FIG. 1 shows a top view of a conventional acoustic guitar having a neck, a body, a resonant cavity or soundhole, and a bridge.

FIGS. 1A and 1B show two conventional methods of securing string to the bridge of an acoustic guitar (nylon strings).

FIG. 1C shows the conventional method of securing the string to the tuning keys of an acoustic guitar.

FIG. 2 shows an elevated view of the claimed fully adjustable acoustic bridge which is mounted on the guitar body.

FIG. 2A shows an elevated view of another embodiment of an adjustable bridge.

FIG. 3 is an illustrative drawing to illustrate the Pythagoras Monochord (theoretical model), utilizing a movable bridge.

FIG. 4 shows a blown up and fragmented illustration of the relationship between the fingers, frets, saddle and bridge in the actual playing of a guitar, as compared to the theoretical model in FIG. 3.

FIG. 5A shows a pictorial of the neck of a conventional guitar to explain the Rule of the 18's.

FIG. 5B shows a pictorial of the claimed guitar illustrating compensation for, and explanation of the Rule of the 3.3%. On a 25.5″ scale length guitar, about {fraction (3/64)}″ is removed from the neck.

FIG. 6 shows a top view and partial cross-section of the claimed bridge.

FIG. 6A is a section view through Section A—A of FIG. 6 of the saddle adjustment screw hole through the boss or ridge on the anterior portion of bridge. The hole does not contain threads and is preferably oval to limit side-to-side movement but allow up and down movement.

FIG. 6B a section view of the guitar string channel through the bridge taken along Section B—B of FIG. 6, showing the groove through which the string passes.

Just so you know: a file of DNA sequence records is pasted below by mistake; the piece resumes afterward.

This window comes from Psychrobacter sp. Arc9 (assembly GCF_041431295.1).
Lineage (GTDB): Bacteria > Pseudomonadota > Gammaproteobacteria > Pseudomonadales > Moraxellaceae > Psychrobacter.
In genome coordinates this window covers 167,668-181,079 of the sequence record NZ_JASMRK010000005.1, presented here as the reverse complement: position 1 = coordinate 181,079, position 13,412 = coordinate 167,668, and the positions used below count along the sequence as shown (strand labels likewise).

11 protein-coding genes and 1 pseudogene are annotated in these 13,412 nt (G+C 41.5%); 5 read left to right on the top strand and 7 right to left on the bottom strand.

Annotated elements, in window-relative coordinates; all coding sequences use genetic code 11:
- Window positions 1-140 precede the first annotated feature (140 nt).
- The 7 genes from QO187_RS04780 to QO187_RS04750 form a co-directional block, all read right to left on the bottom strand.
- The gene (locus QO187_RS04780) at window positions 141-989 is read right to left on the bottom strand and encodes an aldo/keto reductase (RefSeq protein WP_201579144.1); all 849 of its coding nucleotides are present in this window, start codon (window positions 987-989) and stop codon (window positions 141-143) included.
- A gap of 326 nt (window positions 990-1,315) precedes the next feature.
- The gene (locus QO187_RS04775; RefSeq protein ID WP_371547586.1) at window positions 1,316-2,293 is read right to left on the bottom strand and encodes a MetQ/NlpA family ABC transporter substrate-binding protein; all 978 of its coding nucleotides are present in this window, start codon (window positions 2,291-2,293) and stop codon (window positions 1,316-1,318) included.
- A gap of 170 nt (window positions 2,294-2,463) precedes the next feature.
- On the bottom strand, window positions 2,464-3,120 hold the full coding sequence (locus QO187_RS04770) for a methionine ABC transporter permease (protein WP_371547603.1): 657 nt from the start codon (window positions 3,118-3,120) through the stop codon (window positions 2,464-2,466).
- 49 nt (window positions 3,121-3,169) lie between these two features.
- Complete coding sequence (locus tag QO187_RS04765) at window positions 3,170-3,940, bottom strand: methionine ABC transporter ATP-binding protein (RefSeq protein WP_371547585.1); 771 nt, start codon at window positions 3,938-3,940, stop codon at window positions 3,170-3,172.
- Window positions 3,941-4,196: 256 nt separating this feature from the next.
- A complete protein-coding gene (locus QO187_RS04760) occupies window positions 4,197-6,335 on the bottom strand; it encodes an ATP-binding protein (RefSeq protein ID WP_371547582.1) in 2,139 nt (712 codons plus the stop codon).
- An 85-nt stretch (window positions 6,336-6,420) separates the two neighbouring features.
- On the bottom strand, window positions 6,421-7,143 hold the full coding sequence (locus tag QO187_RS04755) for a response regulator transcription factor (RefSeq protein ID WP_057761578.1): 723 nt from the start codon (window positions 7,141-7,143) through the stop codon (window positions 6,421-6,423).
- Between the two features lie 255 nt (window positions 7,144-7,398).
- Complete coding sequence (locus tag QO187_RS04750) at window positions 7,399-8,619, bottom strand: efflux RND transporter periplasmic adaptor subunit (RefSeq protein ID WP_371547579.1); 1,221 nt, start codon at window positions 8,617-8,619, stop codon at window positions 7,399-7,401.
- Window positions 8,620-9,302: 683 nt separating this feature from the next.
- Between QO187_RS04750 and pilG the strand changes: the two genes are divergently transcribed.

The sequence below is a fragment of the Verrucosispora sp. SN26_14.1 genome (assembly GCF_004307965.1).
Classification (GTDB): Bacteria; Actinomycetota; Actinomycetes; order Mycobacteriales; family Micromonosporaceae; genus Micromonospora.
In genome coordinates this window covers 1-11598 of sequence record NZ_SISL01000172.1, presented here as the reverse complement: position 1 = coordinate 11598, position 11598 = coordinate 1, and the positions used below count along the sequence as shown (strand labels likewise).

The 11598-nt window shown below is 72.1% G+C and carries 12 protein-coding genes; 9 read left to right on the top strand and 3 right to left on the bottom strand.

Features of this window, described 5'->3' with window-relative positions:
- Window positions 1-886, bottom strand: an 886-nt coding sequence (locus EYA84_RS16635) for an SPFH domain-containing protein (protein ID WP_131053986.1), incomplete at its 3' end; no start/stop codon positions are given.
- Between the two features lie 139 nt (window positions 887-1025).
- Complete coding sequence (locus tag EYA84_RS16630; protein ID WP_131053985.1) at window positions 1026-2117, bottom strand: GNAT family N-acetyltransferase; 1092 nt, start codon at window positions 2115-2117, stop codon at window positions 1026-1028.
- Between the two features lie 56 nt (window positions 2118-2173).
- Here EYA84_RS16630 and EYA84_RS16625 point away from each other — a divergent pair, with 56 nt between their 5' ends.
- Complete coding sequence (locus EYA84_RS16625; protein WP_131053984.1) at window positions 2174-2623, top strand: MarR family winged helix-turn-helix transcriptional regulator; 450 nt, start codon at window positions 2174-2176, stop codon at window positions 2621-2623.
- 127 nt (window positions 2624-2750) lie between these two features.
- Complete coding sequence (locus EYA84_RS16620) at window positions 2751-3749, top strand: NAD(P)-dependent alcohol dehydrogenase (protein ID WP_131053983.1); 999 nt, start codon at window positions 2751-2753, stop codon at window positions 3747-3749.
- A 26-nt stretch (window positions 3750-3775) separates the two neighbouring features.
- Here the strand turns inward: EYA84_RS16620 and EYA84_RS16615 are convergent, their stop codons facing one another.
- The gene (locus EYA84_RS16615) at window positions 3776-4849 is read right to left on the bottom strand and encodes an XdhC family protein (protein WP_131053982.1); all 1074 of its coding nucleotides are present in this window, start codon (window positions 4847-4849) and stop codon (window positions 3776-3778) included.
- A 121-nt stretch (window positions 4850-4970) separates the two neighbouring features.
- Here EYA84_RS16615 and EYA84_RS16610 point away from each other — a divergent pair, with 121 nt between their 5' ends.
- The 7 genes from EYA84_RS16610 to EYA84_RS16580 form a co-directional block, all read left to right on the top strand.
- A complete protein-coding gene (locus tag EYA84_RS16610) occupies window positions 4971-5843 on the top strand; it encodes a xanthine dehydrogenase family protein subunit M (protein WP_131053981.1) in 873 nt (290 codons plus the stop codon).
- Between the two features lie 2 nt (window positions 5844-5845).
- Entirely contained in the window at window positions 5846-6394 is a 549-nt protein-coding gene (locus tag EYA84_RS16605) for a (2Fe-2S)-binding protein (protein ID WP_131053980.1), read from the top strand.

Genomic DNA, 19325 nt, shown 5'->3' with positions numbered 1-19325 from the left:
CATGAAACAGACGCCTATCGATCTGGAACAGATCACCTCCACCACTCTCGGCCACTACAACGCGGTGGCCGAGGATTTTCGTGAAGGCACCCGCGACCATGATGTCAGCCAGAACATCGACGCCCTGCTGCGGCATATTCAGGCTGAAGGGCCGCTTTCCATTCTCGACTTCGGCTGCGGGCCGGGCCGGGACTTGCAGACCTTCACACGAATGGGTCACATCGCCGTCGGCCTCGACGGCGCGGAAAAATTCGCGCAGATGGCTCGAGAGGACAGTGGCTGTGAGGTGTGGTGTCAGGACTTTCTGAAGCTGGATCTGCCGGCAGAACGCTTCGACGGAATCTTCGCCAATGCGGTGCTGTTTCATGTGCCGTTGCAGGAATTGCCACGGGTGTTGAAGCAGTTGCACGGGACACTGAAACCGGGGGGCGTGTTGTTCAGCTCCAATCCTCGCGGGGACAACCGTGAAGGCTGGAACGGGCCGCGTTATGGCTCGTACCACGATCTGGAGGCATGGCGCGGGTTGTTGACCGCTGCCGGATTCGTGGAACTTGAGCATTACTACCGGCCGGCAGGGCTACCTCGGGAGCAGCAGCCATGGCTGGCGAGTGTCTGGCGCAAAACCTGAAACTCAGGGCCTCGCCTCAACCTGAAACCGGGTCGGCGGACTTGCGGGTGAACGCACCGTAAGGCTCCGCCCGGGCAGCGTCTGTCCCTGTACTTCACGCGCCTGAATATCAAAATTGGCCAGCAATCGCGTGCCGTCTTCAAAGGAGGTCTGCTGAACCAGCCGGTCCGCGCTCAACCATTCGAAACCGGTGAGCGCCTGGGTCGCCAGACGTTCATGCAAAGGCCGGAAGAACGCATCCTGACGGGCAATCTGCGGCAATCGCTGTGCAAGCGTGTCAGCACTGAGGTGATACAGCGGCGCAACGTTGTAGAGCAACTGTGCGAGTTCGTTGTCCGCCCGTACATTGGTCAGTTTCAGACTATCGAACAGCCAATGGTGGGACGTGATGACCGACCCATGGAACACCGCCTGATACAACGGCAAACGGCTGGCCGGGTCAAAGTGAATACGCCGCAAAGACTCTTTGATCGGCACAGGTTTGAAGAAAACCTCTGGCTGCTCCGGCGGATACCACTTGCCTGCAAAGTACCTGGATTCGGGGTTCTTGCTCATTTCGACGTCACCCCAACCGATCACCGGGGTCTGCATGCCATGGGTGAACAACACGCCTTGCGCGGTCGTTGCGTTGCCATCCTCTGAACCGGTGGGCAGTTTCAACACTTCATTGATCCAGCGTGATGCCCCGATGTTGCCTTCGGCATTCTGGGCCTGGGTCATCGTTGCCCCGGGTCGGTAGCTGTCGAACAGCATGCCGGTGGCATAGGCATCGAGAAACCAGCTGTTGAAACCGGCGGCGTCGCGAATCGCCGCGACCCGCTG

FIG. 6C shows a top view and partial cross-section of another embodiment of the claimed bridge.

FIG. 6D is a section view through Section 6 d6 d of FIG. 6C of the saddle adjustment feature of the invention.

FIG. 7 is another section view of the bridge (for a nylon string acoustic guitar) with the electronic pickup embodiment, with all of the preferable parts shown, including the guitar string, saddle, capture, screw shim and internal bridge pickup.

FIG. 7A is a free body diagram of the forces exerted by the string and screws on the saddle and on the pickup.

FIG. 7B is a top view of the bridge generally shown in FIG. 7 with the electronic pickup.

FIG. 7C is a vertical view of the apparatus in FIG. 7B.

FIG. 7D is another sectional view of a nylon string bridge with internal pickup.

FIG. 7E is a sectional view of a saddle, illustrating the forces applied to it by the set-screw (FIG. 7D #80).

FIG. 8 is another sectional view of the bridge (for the steel string acoustic guitar) without pickup embodiment, with all of the preferable parts shown, including the guitar string, saddle, screw and shim.

FIG. 8A is a sectional view of another embodiment of the bridge, using a front-loaded cap screws, set-screw, and c-clip.

FIG. 9 is an elevation drawing of the string saddle. The claimed bridge requires six individual saddle elements so that each string can be intonated separately.